Duxton’s Agri Bits and Pieces – Vol. 327
Posted on: March 22nd, 2017


This week’s quote comes from the Food and Agriculture Organisation, on the role that women play as the backbone of rural agriculture.

“In developing countries, women make up 45% of the agricultural labour force, ranging from 20% in Latin America to up to 60% in certain parts of Africa and Asia…Evidence from Africa, Asia and Latin America consistently shows that significant improvements in food security can be achieved by expanding women’s access to productive resources and technologies.”


Australian beef exports may win a greater share of Asian imports after a Brazilian meat scandal has rocked the industry.

China and the European Union curtailed meat imports from Brazil on Monday after police, in an anti-corruption probe criticised by the government as alarmist, accused inspectors in the world’s biggest exporter of beef and poultry of taking bribes to allow sales of rotten and salmonella-tainted meats.

As the scandal deepened, Brazil’s Agriculture Minister Blairo Maggi said the government had suspended exports from 21 meat processing units.

According to one European report, Brazilian police allege potato, water and cardboard were used to dilute chicken meat to boost profits and salmonella-contaminated meat was exported to Europe.

China’s Administration of Quality Supervision, Inspection and Quarantine yesterday issued an urgent notice to all meat entry ports that customs clearance of Brazilian meat would be put on hold, with meat already on the docks to be kept in customs warehouses.

Meat and Livestock Australia (MLA) believes one Brazilian exporter has 160 containers of beef on its way to export markets. MLA managing director Richard Norton said if China did not accept the Brazilian product on the water, it would seek to buy that product from other countries, fundamentally spiking global beef prices.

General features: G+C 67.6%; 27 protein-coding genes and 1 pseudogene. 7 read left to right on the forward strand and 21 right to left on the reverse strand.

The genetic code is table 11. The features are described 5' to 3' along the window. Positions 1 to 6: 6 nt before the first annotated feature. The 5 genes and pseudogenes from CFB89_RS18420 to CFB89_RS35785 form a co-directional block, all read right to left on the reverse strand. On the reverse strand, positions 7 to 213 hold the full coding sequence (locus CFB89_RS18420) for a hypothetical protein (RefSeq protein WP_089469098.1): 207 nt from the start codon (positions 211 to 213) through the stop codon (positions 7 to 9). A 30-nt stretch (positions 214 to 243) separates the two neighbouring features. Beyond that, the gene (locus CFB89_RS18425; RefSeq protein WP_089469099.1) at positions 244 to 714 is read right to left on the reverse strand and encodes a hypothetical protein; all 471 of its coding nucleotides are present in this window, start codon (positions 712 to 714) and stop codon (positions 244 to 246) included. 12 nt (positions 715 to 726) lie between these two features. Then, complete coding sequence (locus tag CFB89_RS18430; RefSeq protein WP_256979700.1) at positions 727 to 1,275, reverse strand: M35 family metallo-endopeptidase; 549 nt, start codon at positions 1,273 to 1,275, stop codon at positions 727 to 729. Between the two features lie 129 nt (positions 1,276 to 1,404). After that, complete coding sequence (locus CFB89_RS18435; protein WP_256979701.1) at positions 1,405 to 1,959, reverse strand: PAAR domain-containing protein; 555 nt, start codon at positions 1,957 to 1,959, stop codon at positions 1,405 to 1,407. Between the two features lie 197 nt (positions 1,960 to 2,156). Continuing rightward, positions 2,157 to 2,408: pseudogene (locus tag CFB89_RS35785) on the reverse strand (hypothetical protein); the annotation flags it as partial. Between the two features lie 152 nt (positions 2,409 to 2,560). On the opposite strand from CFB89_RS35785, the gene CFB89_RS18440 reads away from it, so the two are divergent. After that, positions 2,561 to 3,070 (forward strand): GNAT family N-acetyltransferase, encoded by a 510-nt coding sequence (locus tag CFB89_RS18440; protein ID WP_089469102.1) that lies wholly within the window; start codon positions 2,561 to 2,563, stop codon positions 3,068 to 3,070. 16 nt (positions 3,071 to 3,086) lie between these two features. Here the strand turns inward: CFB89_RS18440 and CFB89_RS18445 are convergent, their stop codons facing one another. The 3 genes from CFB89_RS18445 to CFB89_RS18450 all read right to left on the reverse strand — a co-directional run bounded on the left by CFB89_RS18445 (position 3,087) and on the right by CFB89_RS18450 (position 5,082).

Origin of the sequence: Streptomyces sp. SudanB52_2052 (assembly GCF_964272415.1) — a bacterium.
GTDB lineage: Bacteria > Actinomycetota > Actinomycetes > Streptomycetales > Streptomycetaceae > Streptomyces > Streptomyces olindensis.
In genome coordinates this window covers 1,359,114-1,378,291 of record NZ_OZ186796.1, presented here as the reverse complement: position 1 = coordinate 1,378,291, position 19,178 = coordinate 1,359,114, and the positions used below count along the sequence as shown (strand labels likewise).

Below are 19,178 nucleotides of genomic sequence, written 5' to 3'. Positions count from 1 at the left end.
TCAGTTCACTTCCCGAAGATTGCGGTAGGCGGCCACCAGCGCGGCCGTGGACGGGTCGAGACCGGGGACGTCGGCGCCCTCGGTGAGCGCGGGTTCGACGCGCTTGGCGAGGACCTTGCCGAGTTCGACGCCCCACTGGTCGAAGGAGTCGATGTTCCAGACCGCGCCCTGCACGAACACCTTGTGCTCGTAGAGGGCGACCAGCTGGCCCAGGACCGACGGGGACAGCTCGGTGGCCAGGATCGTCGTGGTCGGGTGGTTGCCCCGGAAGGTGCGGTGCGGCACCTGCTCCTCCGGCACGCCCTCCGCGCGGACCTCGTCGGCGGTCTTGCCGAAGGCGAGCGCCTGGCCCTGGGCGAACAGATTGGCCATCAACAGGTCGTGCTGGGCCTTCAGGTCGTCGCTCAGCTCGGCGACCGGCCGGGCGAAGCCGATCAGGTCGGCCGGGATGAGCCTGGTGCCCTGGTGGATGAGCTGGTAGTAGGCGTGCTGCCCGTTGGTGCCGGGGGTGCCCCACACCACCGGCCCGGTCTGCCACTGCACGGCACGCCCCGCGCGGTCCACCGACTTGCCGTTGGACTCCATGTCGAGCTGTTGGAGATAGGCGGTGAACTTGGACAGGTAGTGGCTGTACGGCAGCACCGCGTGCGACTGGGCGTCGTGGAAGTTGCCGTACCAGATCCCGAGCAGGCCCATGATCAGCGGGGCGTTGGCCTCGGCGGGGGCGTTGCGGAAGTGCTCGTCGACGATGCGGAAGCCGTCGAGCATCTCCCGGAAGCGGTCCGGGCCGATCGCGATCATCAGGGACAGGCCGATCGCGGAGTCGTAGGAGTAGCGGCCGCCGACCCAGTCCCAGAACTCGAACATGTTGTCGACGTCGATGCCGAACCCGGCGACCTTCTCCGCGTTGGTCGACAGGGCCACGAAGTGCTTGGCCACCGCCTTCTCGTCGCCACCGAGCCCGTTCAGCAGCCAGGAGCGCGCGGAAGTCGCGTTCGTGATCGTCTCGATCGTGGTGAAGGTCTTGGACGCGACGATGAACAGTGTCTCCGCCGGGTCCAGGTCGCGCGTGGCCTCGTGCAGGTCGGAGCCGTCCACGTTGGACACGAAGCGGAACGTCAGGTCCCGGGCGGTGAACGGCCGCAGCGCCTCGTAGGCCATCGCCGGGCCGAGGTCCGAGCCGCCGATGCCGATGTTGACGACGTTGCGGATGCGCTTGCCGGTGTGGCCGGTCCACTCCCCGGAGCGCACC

South Korea’s agriculture ministry said in a statement that it would tighten inspections of imported Brazilian chicken meat and temporarily bar sales of chicken products by BRF.

More than 80% of the 107,400 tonnes of chicken that South Korea imported last year came from Brazil, and BRF supplied almost half of that.


Using a laser beam to control birds might sound like something out of a science fiction movie, but workers at an Adelaide Hills vineyard hope the technology will save their grapes from the flying pests.

After lots of rain and a dry end to summer, the South Australian vintage is later than in recent years but fruit quality is high.

Shaw and Smith viticulturist Murray Leake said at this time of year hungry birds were flocking to vineyards for a sample.

It is a major issue wineries around the country grapple with year after year.

Shaw and Smith is one of a handful of Australian vineyards trailing the use of the laser.

It sends out a random series of light patterns across the vineyard and into nearby trees to scare the birds away.

Wineries and grape growers have a range of strategies for keeping birds at bay, from shooting them and hanging up shiny streamers to firing off gas guns to spook them.

Consultant Richard Hailton from the Adelaide Hills Wine Technical Group said the birds were safe from the laser’s green beam.

“…[it] can be set up with 100 waypoints per program and six different proframs and it’s going to be hard for them to remember where it’s going next.” This unpredictability may be a key advantage, compared with some other control methods that birds can learn to predict and overcome.


This week’s Chart of the Week comes from Bloomberg’s U.K. Inflation Gains More Than Forecast, Breaching BOE Goal and displays the end of almost three years of U.K. food-price deflation, with prices rising an annual 0.3 percent. The last such increase was in April 2014.




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